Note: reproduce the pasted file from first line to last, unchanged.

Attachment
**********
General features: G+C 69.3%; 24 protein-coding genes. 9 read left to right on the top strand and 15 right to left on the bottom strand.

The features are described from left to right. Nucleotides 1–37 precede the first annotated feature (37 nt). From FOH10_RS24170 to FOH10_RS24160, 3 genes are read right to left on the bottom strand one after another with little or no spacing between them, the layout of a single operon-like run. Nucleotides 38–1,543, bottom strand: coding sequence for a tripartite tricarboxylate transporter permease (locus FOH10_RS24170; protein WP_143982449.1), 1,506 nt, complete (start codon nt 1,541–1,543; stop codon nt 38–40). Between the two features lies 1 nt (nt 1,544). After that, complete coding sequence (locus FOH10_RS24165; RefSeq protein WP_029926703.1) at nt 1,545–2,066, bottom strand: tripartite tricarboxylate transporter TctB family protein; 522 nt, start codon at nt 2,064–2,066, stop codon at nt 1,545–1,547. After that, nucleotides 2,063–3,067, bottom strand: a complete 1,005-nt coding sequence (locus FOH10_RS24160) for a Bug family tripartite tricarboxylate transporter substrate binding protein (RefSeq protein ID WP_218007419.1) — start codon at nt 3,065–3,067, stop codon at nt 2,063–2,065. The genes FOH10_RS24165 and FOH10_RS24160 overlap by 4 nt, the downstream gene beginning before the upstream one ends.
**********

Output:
General features: G+C 69.3%; 24 protein-coding genes. 9 read left to right on the top strand and 15 right to left on the bottom strand.

The features are described from left to right. Nucleotides 1–37 precede the first annotated feature (37 nt). From FOH10_RS24170 to FOH10_RS24160, 3 genes are read right to left on the bottom strand one after another with little or no spacing between them, the layout of a single operon-like run. Nucleotides 38–1,543, bottom strand: coding sequence for a tripartite tricarboxylate transporter permease (locus FOH10_RS24170; protein WP_143982449.1), 1,506 nt, complete (start codon nt 1,541–1,543; stop codon nt 38–40). Between the two features lies 1 nt (nt 1,544). After that, complete coding sequence (locus FOH10_RS24165; RefSeq protein WP_029926703.1) at nt 1,545–2,066, bottom strand: tripartite tricarboxylate transporter TctB family protein; 522 nt, start codon at nt 2,064–2,066, stop codon at nt 1,545–1,547. After that, nucleotides 2,063–3,067, bottom strand: a complete 1,005-nt coding sequence (locus FOH10_RS24160) for a Bug family tripartite tricarboxylate transporter substrate binding protein (RefSeq protein ID WP_218007419.1) — start codon at nt 3,065–3,067, stop codon at nt 2,063–2,065. The genes FOH10_RS24165 and FOH10_RS24160 overlap by 4 nt, the downstream gene beginning before the upstream one ends.